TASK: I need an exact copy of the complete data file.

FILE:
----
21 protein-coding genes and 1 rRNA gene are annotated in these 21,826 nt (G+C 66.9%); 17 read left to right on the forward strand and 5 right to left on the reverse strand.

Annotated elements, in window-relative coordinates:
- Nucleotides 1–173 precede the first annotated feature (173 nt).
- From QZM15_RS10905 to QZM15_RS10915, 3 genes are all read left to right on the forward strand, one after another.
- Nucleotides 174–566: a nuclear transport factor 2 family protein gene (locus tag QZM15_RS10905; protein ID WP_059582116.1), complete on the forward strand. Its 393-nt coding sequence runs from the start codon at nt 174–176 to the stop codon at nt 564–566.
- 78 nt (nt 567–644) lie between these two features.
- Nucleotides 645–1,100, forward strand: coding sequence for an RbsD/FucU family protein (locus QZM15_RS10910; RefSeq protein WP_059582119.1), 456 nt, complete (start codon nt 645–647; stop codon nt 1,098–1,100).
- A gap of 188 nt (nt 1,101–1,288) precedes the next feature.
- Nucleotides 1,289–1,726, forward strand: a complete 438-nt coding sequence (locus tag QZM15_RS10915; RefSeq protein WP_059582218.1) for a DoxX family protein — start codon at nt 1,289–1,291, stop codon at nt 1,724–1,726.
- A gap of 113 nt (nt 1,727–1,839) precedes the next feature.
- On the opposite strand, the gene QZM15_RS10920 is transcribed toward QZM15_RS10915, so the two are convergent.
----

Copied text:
21 protein-coding genes and 1 rRNA gene are annotated in these 21,826 nt (G+C 66.9%); 17 read left to right on the forward strand and 5 right to left on the reverse strand.

Annotated elements, in window-relative coordinates:
- Nucleotides 1–173 precede the first annotated feature (173 nt).
- From QZM15_RS10905 to QZM15_RS10915, 3 genes are all read left to right on the forward strand, one after another.
- Nucleotides 174–566: a nuclear transport factor 2 family protein gene (locus tag QZM15_RS10905; protein ID WP_059582116.1), complete on the forward strand. Its 393-nt coding sequence runs from the start codon at nt 174–176 to the stop codon at nt 564–566.
- 78 nt (nt 567–644) lie between these two features.
- Nucleotides 645–1,100, forward strand: coding sequence for an RbsD/FucU family protein (locus QZM15_RS10910; RefSeq protein WP_059582119.1), 456 nt, complete (start codon nt 645–647; stop codon nt 1,098–1,100).
- A gap of 188 nt (nt 1,101–1,288) precedes the next feature.
- Nucleotides 1,289–1,726, forward strand: a complete 438-nt coding sequence (locus tag QZM15_RS10915; RefSeq protein WP_059582218.1) for a DoxX family protein — start codon at nt 1,289–1,291, stop codon at nt 1,724–1,726.
- A gap of 113 nt (nt 1,727–1,839) precedes the next feature.
- On the opposite strand, the gene QZM15_RS10920 is transcribed toward QZM15_RS10915, so the two are convergent.